Posted on

Mission: To Protect You

Profit From Advice

“You were right!” the email subject line proclaimed from my inbox.

“Windows 10 took over my computer.  … I hate it!  …  Now I am a prisoner to Windows 10.  Can it be reversed and let me have my old system back?” inquired a client.

I could have saved him from so much frustration, I thought to myself as I began my reply to his message.

You see, for months I’ve been shouting the warnings and dangers of Windows 10.  In tech columns.  Email newsletters.  Special email announcements.  Phone conversations.  In-person discussions.

I’ve even offered a very inexpensive way I can easily prevent Windows 10 from doing its damage.  Saving clients money and frustration.

But so many ignored my passionate pleas.  Some sadly suffered the consequences that could have easily been avoided.

Another preventative solution we offer at Calibre Computer Solutions is a web filtering and protection service.  For just pennies a day, it’s extremely effective at reducing your risk of virus infections on your PC.  Much better than just antivirus software alone.

The web protection software blocks you from visiting – either intentionally or accidentally – websites known to contain viruses or otherwise harm your computer.

Not too long ago, a client called me irritated that our software kept him from getting to websites he wanted to visit.  He requested I remove the web protection software from his PC.

As I talked with him and had him show me how he performed his Google search for the website he wanted to go to, I saw that he was being blocked from going to a known harmful website that would immediately infect his computer if he were allowed to go there.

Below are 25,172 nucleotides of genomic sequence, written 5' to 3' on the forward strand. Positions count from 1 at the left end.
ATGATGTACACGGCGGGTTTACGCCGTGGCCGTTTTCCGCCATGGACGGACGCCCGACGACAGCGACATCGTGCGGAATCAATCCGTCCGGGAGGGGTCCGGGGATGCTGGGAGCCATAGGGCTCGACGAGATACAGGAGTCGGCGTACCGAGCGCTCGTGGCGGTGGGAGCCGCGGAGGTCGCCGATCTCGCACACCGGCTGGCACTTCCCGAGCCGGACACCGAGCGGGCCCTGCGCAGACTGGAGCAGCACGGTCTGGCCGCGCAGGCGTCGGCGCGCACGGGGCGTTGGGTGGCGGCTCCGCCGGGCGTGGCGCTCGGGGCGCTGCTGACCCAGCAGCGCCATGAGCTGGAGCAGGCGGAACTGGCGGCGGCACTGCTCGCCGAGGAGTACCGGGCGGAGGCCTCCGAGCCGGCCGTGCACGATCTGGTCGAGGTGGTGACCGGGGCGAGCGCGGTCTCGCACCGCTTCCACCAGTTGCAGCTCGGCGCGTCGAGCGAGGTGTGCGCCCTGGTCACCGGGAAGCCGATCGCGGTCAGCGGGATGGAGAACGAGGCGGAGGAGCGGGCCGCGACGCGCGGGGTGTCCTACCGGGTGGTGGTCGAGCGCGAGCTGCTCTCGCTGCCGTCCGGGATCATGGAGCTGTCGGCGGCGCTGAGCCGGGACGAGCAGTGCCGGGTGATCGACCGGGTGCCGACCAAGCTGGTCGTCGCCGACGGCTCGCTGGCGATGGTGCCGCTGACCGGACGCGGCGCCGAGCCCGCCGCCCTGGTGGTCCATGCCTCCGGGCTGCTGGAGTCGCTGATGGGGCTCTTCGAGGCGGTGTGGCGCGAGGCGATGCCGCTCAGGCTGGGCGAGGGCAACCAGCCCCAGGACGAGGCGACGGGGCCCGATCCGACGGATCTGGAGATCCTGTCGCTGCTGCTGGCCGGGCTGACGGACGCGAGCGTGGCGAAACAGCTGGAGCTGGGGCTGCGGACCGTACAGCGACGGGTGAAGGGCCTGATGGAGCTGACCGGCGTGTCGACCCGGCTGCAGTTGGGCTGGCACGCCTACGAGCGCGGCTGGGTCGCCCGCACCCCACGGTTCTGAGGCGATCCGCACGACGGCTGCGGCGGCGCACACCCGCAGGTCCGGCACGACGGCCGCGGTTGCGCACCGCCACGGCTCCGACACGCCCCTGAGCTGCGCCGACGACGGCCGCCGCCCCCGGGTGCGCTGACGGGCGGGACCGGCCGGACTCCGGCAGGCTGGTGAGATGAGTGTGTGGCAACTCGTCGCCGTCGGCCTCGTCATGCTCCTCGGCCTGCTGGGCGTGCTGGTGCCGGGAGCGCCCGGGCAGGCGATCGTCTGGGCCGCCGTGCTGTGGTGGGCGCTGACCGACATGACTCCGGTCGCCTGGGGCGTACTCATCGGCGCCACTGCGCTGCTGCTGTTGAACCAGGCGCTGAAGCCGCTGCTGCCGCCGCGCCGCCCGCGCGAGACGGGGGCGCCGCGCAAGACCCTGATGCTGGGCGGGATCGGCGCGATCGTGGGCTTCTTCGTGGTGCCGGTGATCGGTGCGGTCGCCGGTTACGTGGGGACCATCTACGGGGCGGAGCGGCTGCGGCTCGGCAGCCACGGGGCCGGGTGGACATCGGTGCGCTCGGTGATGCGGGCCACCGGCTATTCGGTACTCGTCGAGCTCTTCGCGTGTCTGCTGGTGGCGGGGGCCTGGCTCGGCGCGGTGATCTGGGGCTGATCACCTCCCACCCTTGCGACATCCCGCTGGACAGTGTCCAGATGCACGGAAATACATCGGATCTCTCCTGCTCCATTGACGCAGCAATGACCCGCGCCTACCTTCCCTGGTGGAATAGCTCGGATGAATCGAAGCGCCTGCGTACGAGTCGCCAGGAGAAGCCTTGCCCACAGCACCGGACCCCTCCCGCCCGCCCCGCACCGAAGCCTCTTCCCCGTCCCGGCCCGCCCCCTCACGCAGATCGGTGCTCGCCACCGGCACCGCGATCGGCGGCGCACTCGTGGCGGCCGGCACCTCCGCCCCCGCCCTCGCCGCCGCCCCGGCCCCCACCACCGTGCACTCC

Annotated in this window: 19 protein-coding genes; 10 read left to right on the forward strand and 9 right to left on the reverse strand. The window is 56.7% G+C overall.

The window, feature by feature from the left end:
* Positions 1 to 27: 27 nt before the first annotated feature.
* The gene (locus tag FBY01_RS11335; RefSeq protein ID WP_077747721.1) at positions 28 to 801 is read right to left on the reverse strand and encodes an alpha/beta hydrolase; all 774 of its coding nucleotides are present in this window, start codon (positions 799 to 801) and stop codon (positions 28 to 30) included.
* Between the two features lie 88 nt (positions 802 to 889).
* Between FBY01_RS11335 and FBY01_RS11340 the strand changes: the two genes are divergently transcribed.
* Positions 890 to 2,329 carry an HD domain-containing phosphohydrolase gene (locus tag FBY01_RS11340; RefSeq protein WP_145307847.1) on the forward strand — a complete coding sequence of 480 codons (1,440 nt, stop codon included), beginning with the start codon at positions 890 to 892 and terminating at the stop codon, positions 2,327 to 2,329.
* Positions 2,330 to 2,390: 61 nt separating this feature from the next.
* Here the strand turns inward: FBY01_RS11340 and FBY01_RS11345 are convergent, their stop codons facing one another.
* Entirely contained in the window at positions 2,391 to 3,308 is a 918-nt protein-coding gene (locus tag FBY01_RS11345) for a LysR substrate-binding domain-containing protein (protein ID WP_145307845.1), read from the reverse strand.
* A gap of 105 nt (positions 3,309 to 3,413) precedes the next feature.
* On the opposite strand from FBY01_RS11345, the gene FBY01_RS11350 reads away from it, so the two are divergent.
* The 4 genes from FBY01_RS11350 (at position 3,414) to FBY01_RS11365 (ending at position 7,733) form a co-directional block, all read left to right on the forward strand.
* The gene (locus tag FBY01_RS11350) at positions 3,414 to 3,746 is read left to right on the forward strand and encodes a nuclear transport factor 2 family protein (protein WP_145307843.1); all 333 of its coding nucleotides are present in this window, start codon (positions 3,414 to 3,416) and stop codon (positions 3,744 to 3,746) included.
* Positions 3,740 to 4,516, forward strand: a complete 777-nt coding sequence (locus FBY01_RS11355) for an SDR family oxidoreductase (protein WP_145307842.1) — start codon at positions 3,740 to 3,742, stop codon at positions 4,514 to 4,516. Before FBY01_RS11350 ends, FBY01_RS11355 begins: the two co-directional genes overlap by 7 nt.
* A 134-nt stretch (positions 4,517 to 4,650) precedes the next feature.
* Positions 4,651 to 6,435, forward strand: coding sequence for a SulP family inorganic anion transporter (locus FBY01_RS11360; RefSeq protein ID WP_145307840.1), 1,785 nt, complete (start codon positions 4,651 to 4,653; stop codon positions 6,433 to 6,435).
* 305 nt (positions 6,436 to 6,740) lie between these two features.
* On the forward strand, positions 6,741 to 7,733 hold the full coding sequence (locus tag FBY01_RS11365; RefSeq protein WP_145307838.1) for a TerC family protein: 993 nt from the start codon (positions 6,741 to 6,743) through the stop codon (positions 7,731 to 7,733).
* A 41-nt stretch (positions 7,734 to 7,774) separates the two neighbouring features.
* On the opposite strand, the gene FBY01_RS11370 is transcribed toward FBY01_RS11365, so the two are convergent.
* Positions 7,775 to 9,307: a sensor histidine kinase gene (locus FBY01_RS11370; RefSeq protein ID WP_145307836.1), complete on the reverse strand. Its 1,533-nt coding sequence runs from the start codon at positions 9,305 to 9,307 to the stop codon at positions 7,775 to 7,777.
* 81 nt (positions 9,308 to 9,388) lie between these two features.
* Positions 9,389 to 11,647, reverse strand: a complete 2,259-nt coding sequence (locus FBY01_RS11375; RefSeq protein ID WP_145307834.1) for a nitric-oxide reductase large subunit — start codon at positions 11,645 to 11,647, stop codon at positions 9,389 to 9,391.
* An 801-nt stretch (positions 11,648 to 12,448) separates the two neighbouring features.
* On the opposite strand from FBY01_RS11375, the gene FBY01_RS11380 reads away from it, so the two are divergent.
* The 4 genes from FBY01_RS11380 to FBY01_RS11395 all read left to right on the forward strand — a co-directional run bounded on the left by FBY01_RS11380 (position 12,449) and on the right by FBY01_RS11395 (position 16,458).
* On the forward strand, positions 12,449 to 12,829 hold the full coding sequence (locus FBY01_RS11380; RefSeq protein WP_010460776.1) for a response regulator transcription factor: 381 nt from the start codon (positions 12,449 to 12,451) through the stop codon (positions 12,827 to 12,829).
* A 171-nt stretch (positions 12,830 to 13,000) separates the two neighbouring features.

The Google search result looked like it was the legitimate website he was searching for, but a closer examination revealed tell-tale signs that it was a fake site.

It took me about 40 minutes to show and convince him that the web protection was doing its job.  I demonstrated he could access the legitimate site he desired to visit.  I explained the software had already blocked him from visiting hundreds of harmful sites in the last 30 days.

My client wisely decided to keep the web protection software on his computer.  Otherwise, he would have called me later in the day scheduling an appointment for a virus removal.

Receiving warnings or even being prevented from doing something dangerous or deadly is a good thing.

It’s akin to driving through town.  As you approach the railroad crossing, the lights flash, the bells ding, and the gates descend.  Your path is blocked because of an oncoming train traveling 50 miles an hour.

You could choose to huff and puff, demand that you want to cross those tracks right now because you’ve got places to be, and maneuver your car around the gates.  Doing so could result in serious injury or worse.

But heeding the warning or accepting being denied access would save your life, save your money, and save you pain.

My messages to you – whether you’re a client of mine or simply someone who only reads this tech column – are written with the same heartfelt desire:  to protect you from bad situations with your computer and to make using your computer more enjoyable and less expensive.

But I can only proclaim the warning and offer the advice.  It’s up to you to do something with it.

I echo the conversation of Rowena and Stryder in the book A Dark Champion:

Rowena: “You can’t save the world, Stryder.”

Stryder: “If I save one person, then I have saved their world. … I might not save them all, but I have to save as many as I can.”